Playing with sourdough
by Rachel Jesson
in Blogs

I have this love-hate relationship with making sourdough breads. I tried very hard to include a recipe in our book Wholesome Nutrition, but at that time I was truly unsuccessful in making them. After consuming kilograms of rye flour, I was turning out bread that was hard enough to concuss Ian!

At one point, I had nailed my starter (which acts like the instant yeast used in commercial breads), conquered the bulk fermentation by which your dough doubles (almost triples in size with our hot Jozi weather), but then would somehow manage to ruin the dough by de-gassing it at the proofing stage. I tried really hard, but continued to be unsuccessful.

A few weeks back, I decided to delve into the labouring love of making this bread again. However, I was now open to working with stoneground wheat flour because I figured that if I could understand the dough better, I may just be able to make the bread that I wanted. I went to a sourdough bread workshop for a day to brush up on my knowledge and dived right in.

The first wheat loaf I ever made was another flop. I felt like I had started where I had left off two years ago. It was edible, but had no oven spring (rise) and was far too dense. I had managed to de-gas it again by messing up the shaping process, and my heart dropped into my big toe.  

I then looked for the five sourdough books (yes, I can’t buy one of anything, especially books!) that I’d bought in desperation two years ago to try and figure out my mistakes; I pulled my shoulders back, stuck my chest out and tried again. I froze my starter, had a back-up in the fridge and another two going on the kitchen counter! I could do this… I attempted the 66 per cent rye option next, so it had some wheat in it and I would still be able to manipulate the dough. I figured that if I messed up the shaping process, I was going to dump it all in a loaf tin and that way I couldn’t make the mistake again. And guess what? I made my first ever sourdough loaf. I took a photo of it and sent it to everyone I knew who had understood my fight for this loaf. I was over the moon. It had a lovely oven spring, a beautiful colour and really was a good tasting bread.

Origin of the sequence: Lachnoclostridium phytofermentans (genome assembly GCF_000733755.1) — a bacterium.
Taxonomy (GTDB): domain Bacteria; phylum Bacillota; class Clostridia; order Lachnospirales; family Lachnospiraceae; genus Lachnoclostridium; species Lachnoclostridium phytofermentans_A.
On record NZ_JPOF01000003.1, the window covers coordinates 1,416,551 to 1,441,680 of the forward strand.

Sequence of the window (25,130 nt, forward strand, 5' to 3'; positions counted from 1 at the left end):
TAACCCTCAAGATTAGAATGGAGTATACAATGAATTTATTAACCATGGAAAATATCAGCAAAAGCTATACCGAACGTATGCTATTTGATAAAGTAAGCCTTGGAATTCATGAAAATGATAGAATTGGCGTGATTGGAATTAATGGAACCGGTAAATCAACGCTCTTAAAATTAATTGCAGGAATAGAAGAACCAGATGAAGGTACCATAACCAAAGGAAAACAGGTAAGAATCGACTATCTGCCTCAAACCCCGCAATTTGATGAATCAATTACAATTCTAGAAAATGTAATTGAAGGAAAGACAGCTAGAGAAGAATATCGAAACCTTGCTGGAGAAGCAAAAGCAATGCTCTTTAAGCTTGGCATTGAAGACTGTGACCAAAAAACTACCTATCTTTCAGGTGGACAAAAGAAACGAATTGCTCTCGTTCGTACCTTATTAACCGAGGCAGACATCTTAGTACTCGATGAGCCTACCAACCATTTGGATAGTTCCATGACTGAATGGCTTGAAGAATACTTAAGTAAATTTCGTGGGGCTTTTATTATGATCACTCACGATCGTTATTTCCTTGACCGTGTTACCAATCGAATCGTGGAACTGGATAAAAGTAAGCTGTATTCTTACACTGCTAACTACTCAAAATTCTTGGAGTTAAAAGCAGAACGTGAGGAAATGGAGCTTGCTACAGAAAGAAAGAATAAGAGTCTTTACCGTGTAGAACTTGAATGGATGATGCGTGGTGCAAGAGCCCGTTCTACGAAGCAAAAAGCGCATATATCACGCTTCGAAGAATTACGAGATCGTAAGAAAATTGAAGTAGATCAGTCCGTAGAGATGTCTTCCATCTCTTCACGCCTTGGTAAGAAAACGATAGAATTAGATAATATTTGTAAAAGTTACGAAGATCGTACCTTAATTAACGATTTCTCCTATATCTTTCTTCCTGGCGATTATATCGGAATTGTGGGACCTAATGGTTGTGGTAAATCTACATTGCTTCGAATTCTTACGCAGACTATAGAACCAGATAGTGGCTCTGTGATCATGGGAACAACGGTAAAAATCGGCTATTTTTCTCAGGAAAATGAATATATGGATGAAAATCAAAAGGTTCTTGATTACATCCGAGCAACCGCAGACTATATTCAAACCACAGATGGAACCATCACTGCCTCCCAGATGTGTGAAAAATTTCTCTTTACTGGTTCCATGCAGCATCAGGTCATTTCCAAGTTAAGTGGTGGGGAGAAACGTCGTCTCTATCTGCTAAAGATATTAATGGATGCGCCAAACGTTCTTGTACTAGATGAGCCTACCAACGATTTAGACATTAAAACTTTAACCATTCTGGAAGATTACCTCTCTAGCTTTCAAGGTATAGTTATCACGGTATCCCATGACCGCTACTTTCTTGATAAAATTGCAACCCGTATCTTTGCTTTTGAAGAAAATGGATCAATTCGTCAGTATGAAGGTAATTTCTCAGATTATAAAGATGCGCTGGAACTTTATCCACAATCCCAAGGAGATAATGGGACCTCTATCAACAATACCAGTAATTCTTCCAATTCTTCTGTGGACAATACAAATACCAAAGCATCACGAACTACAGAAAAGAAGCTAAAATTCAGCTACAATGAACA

I only gave the wheat two chances because I started developing a rash on my face, which to me is a sign that I am not at peace with my wheat sensitivity yet, even if it is in a fermented state, so I went straight for the ‘kill’ and made a 100 per cent rye. My third attempt was another disaster. It was impossible to manipulate the dough and felt like I was working with sticky mud. Because rye is truly impossible to shape, I tried the loaf tin again and my shoulders drooped again. Another brick of a loaf that if you kicked, it you may have broken your foot! Heavy and doughy and even stodgy to the gut. Oh my poor insides from all my experimenting!

I downed a few glasses of kefir and began again. This time leaving my 100 per cent rye dough to ferment for longer. I managed to get it lighter in texture, but it still needed work.

I then tried a spelt-rye mix, where there was more spelt flour than rye in the mixture. This dough was wonderful to work with, super easy to knead and I actually could say that I felt like a bread baker. The act of kneading is incredibly therapeutic and it’s almost impossible to over-knead a sourdough, so I’ve been using this as my excuse for getting out of certain mummy duties when I can. Shhh, don’t tell anyone - it’s my secret. The bread rose beautifully and was a glorious golden colour with a lovely light sour taste and a chewy crisp crust. Just delicious. I made another one just to see if it wasn’t a fluke, and it wasn’t.

My next experiment will be a gluten-free sourdough bread. I’m not sure if you can even buy this option in South Africa, but I’m going to get my hands dirty trying. I would love to experiment with a variety of gluten-free flours to see which combination works best. And I imported my gluten-free starter all the way from San Francisco, so I have an even better excuse to get baking.